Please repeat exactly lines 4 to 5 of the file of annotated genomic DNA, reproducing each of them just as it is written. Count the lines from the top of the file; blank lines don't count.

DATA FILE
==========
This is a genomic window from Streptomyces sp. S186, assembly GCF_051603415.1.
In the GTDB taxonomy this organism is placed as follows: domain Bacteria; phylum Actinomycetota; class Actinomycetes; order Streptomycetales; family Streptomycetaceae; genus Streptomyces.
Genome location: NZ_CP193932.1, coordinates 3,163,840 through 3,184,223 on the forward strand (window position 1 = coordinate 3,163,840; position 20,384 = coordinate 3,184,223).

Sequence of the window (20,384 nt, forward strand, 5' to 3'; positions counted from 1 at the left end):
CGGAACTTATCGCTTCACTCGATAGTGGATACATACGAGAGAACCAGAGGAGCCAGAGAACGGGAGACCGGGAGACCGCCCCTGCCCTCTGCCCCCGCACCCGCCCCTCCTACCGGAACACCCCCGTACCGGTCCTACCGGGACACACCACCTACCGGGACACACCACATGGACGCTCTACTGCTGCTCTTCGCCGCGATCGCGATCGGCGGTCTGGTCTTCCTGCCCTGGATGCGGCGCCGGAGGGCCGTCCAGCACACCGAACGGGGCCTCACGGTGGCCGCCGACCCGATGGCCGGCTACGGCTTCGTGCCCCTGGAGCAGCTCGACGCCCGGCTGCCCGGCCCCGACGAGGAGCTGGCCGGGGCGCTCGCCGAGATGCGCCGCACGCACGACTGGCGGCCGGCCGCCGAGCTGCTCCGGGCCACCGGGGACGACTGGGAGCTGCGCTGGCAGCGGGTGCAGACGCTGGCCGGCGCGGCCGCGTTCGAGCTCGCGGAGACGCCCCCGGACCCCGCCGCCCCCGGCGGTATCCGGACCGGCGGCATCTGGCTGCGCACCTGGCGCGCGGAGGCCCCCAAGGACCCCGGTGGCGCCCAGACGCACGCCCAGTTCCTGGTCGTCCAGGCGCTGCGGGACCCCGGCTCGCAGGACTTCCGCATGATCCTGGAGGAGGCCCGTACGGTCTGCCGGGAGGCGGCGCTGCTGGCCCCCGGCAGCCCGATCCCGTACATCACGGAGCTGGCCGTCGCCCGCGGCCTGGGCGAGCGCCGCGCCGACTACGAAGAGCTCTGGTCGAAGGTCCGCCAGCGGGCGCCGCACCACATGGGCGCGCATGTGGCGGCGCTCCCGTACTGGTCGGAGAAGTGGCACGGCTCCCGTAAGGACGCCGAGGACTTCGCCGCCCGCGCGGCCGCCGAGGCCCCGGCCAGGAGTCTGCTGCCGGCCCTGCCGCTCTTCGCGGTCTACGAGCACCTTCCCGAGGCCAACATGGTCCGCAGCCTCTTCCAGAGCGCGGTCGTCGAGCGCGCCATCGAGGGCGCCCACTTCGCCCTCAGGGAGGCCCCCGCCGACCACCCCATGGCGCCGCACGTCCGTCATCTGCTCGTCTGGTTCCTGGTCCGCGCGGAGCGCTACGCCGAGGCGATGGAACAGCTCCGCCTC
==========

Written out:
Sequence of the window (20,384 nt, forward strand, 5' to 3'; positions counted from 1 at the left end):
CGGAACTTATCGCTTCACTCGATAGTGGATACATACGAGAGAACCAGAGGAGCCAGAGAACGGGAGACCGGGAGACCGCCCCTGCCCTCTGCCCCCGCACCCGCCCCTCCTACCGGAACACCCCCGTACCGGTCCTACCGGGACACACCACCTACCGGGACACACCACATGGACGCTCTACTGCTGCTCTTCGCCGCGATCGCGATCGGCGGTCTGGTCTTCCTGCCCTGGATGCGGCGCCGGAGGGCCGTCCAGCACACCGAACGGGGCCTCACGGTGGCCGCCGACCCGATGGCCGGCTACGGCTTCGTGCCCCTGGAGCAGCTCGACGCCCGGCTGCCCGGCCCCGACGAGGAGCTGGCCGGGGCGCTCGCCGAGATGCGCCGCACGCACGACTGGCGGCCGGCCGCCGAGCTGCTCCGGGCCACCGGGGACGACTGGGAGCTGCGCTGGCAGCGGGTGCAGACGCTGGCCGGCGCGGCCGCGTTCGAGCTCGCGGAGACGCCCCCGGACCCCGCCGCCCCCGGCGGTATCCGGACCGGCGGCATCTGGCTGCGCACCTGGCGCGCGGAGGCCCCCAAGGACCCCGGTGGCGCCCAGACGCACGCCCAGTTCCTGGTCGTCCAGGCGCTGCGGGACCCCGGCTCGCAGGACTTCCGCATGATCCTGGAGGAGGCCCGTACGGTCTGCCGGGAGGCGGCGCTGCTGGCCCCCGGCAGCCCGATCCCGTACATCACGGAGCTGGCCGTCGCCCGCGGCCTGGGCGAGCGCCGCGCCGACTACGAAGAGCTCTGGTCGAAGGTCCGCCAGCGGGCGCCGCACCACATGGGCGCGCATGTGGCGGCGCTCCCGTACTGGTCGGAGAAGTGGCACGGCTCCCGTAAGGACGCCGAGGACTTCGCCGCCCGCGCGGCCGCCGAGGCCCCGGCCAGGAGTCTGCTGCCGGCCCTGCCGCTCTTCGCGGTCTACGAGCACCTTCCCGAGGCCAACATGGTCCGCAGCCTCTTCCAGAGCGCGGTCGTCGAGCGCGCCATCGAGGGCGCCCACTTCGCCCTCAGGGAGGCCCCCGCCGACCACCCCATGGCGCCGCACGTCCGTCATCTGCTCGTCTGGTTCCTGGTCCGCGCGGAGCGCTACGCCGAGGCGATGGAACAGCTCCGCCTC